The US Senate has blocked a major immigration reform bill that was strongly backed by President Bush and could have given legal status to millions of undocumented immigrants.
In a crucial test vote onThursday, a compromise immigration bill fell 14 votes short of the 60 votes needed in the 100-member Senate to advance towards a final vote. Reflecting a deep lack of support from within Mr. Bush's own party, only 12 Republican senators voted for the bill.
Reacting to the vote, President Bush said Congress' failure to act on immigration is a disappointment.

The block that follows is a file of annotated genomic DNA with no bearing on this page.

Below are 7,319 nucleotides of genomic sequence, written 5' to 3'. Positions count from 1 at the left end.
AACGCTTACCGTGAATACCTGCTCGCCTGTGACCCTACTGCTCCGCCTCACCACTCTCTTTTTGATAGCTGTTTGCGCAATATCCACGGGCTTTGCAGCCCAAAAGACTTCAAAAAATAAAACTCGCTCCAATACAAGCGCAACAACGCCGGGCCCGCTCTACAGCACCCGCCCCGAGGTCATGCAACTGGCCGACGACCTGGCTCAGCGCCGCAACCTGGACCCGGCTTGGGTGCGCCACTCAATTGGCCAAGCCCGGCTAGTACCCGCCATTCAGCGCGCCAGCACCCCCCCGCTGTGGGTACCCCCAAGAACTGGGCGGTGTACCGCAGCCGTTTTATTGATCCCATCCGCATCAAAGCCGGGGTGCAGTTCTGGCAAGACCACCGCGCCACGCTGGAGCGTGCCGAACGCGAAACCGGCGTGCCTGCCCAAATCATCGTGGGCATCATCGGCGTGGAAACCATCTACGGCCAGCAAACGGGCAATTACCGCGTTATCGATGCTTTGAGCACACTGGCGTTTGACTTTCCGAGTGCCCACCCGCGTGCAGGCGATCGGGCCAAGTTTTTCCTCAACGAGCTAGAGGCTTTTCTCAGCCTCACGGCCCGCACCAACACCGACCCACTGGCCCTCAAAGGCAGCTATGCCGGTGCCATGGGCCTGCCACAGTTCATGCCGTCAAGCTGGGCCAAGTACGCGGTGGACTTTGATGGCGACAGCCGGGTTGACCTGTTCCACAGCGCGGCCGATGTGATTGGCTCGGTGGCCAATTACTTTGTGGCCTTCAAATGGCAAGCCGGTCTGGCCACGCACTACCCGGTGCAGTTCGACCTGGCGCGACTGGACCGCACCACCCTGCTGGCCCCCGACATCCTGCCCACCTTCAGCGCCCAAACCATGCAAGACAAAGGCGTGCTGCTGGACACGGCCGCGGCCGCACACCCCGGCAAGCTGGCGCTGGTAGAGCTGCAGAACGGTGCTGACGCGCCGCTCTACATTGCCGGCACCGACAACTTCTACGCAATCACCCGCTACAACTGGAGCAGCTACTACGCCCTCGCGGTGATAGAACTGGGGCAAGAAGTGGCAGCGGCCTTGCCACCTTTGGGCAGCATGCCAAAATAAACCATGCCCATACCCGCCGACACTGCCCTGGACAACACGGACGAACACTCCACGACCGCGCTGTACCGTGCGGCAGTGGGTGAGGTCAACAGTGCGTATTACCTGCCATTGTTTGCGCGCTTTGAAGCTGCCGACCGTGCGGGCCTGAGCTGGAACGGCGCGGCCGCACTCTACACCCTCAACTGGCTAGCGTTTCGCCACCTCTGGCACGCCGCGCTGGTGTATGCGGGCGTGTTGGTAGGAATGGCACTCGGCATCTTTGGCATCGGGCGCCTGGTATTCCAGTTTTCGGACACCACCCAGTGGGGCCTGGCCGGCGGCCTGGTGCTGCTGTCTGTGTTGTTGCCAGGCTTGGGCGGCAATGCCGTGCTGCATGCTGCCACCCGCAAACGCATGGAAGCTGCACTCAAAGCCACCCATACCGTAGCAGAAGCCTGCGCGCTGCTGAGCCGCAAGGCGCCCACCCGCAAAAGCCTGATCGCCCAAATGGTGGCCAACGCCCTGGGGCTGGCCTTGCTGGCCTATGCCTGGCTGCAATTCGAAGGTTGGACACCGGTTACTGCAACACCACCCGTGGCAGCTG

Today's vote is likely to be the last on such a bill before Mr. Bush leaves office in 2009. Before the vote today, Senate Majority leader Harry Reid had vowed to pull the bill from consideration if it did not pass.
The immigration reform bill was a compromise package carefully crafted by a bipartisan group of senators and members of the Bush administration that would have created a path to legal status for some of the nation's estimated 12 million undocumented immigrants. It also included a temporary guest worker program, as well as tougher border security measures.
Some Republicans said the bill grants amnesty to illegal immigrants, while some Democrats said it does not do enough to keep illegal immigrant families together.
Mr. Bush has made immigration reform a key part of his domestic agenda, and had been personally involved in efforts to win backing for the bill.
A grass-roots campaign by various groups opposing the bill resulted in a flood of phone calls to lawmakers calling for the defeat of the measure.